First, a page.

Spotlight On: James R. Samuels

Please tell us about your background, where you practice, and how long you have been a criminal defense lawyer.

When I was in undergrad at Ferris State, I worked as an investigator for a local law firm. One of the partners was a well-known criminal defense attorney.  I became enamored with criminal law.  I started doing defense work right out of law school in 1981.  In 1984, I ran for prosecutor and won by a landslide of 26 votes.  During my twelve years as prosecutor, I served on the board of directors for PAAM and trained other prosecutors.  In 1996, I ran for District Judge and thankfully lost.  I’ve been primarily criminal defense since 1997.  While I’ve handled cases throughout the state, my primary stomping grounds are Mecosta and surrounding counties.

You recently obtained multiple dismissals in felony cases; please tell us something about the cases.

Four of the five cases dismissed were the result of up-front investigations.  An OWI 3rd where there was a serious injury was dismissed once we were able to show the client wasn’t operating the vehicle.  A SORA failure to verify case was dismissed when we demonstrated that the client tried to register at the Sheriff Department on Saturday, but was turned away because they didn’t do registrations on the weekend.  The client was facing prison time.  An R & C felony was dismissed when we were able to show the defendant had no way of knowing that the property was stolen.  A Home Invasion case was dismissed by the grace of the chief assistant prosecutor who wanted to see how the defendant did on an unrelated YTA probation.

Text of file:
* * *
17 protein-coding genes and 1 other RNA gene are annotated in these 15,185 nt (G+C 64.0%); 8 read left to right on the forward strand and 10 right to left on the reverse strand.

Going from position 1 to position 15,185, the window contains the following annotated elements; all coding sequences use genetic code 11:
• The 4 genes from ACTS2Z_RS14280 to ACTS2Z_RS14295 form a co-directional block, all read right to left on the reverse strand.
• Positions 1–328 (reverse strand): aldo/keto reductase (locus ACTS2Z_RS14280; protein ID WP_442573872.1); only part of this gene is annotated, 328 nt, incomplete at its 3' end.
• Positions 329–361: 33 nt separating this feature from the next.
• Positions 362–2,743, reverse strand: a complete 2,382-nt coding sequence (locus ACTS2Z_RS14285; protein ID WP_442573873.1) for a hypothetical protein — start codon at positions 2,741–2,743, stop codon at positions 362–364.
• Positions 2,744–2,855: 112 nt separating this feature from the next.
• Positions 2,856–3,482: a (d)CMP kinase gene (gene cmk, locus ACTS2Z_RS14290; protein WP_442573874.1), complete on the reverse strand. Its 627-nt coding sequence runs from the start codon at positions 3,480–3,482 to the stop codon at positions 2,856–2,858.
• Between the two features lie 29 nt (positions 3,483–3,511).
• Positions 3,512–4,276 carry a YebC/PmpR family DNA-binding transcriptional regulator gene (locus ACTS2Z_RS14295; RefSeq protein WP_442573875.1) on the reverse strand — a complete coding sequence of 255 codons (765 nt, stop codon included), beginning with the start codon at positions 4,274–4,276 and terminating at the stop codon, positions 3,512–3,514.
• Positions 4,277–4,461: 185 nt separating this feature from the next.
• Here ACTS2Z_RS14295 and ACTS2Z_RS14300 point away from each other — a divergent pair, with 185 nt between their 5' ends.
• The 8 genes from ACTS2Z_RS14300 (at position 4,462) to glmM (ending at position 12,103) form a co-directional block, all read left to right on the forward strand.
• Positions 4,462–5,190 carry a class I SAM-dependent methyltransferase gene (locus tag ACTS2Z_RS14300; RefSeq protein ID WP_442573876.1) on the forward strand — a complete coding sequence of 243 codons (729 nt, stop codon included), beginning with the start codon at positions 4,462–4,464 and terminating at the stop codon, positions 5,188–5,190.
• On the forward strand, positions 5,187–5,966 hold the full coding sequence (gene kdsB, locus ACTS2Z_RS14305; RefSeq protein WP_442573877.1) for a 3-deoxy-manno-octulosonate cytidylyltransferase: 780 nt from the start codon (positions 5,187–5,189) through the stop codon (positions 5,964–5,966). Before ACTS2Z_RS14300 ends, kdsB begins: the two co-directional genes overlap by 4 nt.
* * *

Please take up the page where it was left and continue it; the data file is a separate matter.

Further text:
Please tell us about one of your interesting or unusual cases.  Were experts needed?

My client was charged with multiple counts of CSC 1st involving his stepdaughter.  There was a nine year delay in reporting.  Lisa Kirsch Satawa wrote a kickass Stanaway [People v. Stanaway, 444 Mich. 643; 521 N.W. 2d 557 (1994)] motion and brief.  The judge granted the motion (a first for me), and records from the doctor and school provided great impeachment evidence.  Frank Eamon sent me impeachment evidence on the prosecutor's expert, which caused the prosecutor to call a different expert!  Dr. Catherine Okla testified about a study that said children will disclose sexual abuse when asked directly about it.  That was an issue in the case.  The client turned down an offer of CSC4th with local jail time.  The jury acquitted on all counts.

Have you seen any trends in the criminal law in recent years?

Sadly, yes.  The expansion of “other acts evidence” in domestic violence and sexual assault cases undermines the presumption of innocence and leads to many injustices.

What advice do you have for other defense attorneys?

Attorneys practicing this specialized area of the law have to stay current on the law and on best practices.  Attend Trial College.  Go to trainings, especially CDAM seminars where you get cutting-edge training, as well as great networking opportunities with other defense attorneys.  Collaborate on cases; I haven’t tried a major felony case in the past five years without the help and advice of four or five of my CDAM friends. 

Any special advice for new lawyers?

Find a mentor right away.  Attend A is for Attorney.  Go to trainings, especially CDAM and CAPS programs.  Ask a lot of questions of experienced lawyers and judges.  They want you to develop your craft in the right way.  Finally, don’t be afraid to rock the boat a little. 

Mr. Samuels' website: http://www.samuelslaw

by Neil Leithauser
Associate Editor